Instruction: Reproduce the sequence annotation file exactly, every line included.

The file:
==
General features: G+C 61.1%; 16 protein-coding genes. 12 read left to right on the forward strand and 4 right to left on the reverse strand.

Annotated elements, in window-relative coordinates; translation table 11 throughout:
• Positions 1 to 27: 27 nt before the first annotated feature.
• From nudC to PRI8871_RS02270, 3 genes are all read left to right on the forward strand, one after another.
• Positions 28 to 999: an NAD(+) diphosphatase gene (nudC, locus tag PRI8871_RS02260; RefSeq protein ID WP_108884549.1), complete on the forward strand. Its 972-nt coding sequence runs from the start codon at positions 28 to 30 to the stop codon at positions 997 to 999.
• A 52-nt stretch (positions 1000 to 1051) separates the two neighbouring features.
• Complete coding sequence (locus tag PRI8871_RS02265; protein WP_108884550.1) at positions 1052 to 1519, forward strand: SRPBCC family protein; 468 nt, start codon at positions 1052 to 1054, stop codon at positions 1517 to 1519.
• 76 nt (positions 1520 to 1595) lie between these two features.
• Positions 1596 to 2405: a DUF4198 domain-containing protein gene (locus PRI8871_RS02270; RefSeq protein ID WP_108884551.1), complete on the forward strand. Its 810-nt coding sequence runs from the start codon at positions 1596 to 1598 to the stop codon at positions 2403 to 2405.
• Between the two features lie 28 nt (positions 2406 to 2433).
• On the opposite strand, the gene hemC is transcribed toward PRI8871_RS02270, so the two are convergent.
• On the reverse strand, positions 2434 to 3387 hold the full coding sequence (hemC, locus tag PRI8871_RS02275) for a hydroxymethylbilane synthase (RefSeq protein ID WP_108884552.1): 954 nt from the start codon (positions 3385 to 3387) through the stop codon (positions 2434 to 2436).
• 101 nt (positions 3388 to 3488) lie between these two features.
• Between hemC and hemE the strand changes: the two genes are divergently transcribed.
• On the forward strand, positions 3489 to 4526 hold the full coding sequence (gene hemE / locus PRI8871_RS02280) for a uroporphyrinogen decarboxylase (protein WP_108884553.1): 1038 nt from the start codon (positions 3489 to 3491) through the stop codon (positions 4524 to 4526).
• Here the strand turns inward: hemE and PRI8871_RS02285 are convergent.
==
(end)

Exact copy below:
General features: G+C 61.1%; 16 protein-coding genes. 12 read left to right on the forward strand and 4 right to left on the reverse strand.

Annotated elements, in window-relative coordinates; translation table 11 throughout:
• Positions 1 to 27: 27 nt before the first annotated feature.
• From nudC to PRI8871_RS02270, 3 genes are all read left to right on the forward strand, one after another.
• Positions 28 to 999: an NAD(+) diphosphatase gene (nudC, locus tag PRI8871_RS02260; RefSeq protein ID WP_108884549.1), complete on the forward strand. Its 972-nt coding sequence runs from the start codon at positions 28 to 30 to the stop codon at positions 997 to 999.
• A 52-nt stretch (positions 1000 to 1051) separates the two neighbouring features.
• Complete coding sequence (locus tag PRI8871_RS02265; protein WP_108884550.1) at positions 1052 to 1519, forward strand: SRPBCC family protein; 468 nt, start codon at positions 1052 to 1054, stop codon at positions 1517 to 1519.
• 76 nt (positions 1520 to 1595) lie between these two features.
• Positions 1596 to 2405: a DUF4198 domain-containing protein gene (locus PRI8871_RS02270; RefSeq protein ID WP_108884551.1), complete on the forward strand. Its 810-nt coding sequence runs from the start codon at positions 1596 to 1598 to the stop codon at positions 2403 to 2405.
• Between the two features lie 28 nt (positions 2406 to 2433).
• On the opposite strand, the gene hemC is transcribed toward PRI8871_RS02270, so the two are convergent.
• On the reverse strand, positions 2434 to 3387 hold the full coding sequence (hemC, locus tag PRI8871_RS02275) for a hydroxymethylbilane synthase (RefSeq protein ID WP_108884552.1): 954 nt from the start codon (positions 3385 to 3387) through the stop codon (positions 2434 to 2436).
• 101 nt (positions 3388 to 3488) lie between these two features.
• Between hemC and hemE the strand changes: the two genes are divergently transcribed.
• On the forward strand, positions 3489 to 4526 hold the full coding sequence (gene hemE / locus PRI8871_RS02280) for a uroporphyrinogen decarboxylase (protein WP_108884553.1): 1038 nt from the start codon (positions 3489 to 3491) through the stop codon (positions 4524 to 4526).
• Here the strand turns inward: hemE and PRI8871_RS02285 are convergent.